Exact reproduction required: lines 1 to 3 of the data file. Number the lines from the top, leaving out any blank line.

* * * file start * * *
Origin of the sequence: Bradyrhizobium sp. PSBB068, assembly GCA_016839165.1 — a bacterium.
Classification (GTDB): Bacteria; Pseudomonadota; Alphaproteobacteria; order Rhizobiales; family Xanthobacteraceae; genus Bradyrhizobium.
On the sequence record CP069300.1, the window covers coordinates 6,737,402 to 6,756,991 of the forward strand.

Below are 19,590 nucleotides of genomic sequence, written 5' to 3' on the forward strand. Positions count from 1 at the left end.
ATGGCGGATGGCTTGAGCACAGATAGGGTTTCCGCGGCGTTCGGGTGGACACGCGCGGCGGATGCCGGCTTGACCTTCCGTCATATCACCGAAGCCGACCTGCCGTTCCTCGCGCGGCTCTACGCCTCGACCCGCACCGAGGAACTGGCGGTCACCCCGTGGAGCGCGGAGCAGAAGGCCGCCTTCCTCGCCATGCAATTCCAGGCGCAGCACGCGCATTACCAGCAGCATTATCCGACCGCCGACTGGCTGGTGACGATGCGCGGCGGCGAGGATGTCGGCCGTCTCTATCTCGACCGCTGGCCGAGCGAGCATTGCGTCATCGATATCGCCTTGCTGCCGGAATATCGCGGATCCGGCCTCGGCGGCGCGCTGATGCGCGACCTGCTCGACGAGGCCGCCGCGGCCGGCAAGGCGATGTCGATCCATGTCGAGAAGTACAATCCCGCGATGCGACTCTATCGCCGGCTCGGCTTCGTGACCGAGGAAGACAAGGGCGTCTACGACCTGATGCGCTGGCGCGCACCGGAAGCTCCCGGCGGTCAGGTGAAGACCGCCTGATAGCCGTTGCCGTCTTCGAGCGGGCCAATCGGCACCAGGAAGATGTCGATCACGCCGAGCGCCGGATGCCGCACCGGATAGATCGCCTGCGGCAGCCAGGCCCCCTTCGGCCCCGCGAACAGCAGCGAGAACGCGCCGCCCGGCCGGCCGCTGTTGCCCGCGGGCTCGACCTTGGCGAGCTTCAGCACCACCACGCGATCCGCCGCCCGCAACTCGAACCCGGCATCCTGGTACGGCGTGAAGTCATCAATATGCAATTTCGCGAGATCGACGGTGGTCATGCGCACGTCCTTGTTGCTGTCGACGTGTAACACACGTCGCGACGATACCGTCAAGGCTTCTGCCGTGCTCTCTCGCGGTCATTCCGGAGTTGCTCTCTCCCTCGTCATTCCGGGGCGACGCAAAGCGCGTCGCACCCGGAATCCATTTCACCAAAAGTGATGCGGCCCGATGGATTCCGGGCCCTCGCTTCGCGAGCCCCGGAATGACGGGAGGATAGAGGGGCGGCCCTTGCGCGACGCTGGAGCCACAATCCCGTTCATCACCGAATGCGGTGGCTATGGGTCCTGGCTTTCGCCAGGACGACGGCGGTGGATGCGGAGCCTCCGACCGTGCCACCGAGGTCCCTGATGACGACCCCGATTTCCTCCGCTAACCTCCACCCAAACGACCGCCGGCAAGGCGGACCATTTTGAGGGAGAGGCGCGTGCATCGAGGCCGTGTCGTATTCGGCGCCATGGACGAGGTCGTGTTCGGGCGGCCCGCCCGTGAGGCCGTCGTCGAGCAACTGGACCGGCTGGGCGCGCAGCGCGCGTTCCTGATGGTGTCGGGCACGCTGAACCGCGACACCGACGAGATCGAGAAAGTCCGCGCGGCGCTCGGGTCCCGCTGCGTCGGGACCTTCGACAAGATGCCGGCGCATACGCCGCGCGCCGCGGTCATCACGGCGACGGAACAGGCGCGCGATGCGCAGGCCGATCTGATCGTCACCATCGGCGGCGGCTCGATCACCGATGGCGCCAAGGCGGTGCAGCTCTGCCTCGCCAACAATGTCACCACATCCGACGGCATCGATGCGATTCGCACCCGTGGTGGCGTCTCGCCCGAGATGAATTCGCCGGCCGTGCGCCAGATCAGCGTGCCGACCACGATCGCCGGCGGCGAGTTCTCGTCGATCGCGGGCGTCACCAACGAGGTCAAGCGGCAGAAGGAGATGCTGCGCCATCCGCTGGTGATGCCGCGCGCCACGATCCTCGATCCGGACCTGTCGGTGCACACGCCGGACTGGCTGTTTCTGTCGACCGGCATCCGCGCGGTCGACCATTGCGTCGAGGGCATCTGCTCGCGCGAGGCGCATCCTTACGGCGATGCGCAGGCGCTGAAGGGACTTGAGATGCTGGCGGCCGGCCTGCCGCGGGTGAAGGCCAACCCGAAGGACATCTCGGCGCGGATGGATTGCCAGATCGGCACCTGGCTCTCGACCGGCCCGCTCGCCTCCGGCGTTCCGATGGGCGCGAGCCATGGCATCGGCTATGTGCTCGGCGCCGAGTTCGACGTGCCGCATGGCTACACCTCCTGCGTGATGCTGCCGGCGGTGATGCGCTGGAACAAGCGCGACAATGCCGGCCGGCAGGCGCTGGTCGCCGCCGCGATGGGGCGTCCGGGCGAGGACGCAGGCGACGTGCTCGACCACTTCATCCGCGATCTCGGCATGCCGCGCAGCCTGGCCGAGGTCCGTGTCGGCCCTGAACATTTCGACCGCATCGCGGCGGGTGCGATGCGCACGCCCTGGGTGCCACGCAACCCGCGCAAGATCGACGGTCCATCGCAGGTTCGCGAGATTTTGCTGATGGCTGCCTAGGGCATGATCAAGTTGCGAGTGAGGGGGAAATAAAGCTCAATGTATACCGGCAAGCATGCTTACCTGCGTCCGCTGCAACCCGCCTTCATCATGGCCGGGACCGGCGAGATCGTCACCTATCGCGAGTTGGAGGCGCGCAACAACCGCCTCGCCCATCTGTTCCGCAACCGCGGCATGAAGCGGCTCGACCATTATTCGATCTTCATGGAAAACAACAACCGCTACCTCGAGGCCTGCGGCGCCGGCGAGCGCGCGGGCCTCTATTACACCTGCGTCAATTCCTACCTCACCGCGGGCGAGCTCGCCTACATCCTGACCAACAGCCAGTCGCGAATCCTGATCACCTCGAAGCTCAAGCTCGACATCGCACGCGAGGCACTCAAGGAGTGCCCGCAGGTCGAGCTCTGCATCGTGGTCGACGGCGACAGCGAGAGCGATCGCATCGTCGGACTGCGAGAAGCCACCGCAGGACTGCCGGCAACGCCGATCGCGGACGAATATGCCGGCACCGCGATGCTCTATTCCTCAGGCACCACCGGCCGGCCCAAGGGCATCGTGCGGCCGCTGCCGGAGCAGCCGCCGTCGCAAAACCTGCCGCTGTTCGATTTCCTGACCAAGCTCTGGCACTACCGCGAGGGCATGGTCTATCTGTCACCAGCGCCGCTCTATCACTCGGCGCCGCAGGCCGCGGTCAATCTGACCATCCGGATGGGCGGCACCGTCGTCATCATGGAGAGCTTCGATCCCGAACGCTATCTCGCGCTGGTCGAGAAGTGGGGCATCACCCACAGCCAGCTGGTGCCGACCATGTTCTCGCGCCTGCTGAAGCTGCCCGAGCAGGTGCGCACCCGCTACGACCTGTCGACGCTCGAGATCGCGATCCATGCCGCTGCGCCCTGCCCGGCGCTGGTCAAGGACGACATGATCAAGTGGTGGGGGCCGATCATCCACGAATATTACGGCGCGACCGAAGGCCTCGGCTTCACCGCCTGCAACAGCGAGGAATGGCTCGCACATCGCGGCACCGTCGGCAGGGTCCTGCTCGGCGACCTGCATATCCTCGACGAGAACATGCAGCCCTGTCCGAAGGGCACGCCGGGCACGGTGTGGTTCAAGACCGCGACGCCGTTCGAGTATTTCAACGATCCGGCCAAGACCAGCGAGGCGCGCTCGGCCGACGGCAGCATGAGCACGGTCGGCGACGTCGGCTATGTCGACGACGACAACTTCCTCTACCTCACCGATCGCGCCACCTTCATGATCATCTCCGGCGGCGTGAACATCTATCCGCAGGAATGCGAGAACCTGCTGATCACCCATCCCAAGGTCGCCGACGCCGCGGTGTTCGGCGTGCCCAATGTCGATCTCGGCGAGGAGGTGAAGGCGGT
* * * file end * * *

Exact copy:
Origin of the sequence: Bradyrhizobium sp. PSBB068, assembly GCA_016839165.1 — a bacterium.
Classification (GTDB): Bacteria; Pseudomonadota; Alphaproteobacteria; order Rhizobiales; family Xanthobacteraceae; genus Bradyrhizobium.
On the sequence record CP069300.1, the window covers coordinates 6,737,402 to 6,756,991 of the forward strand.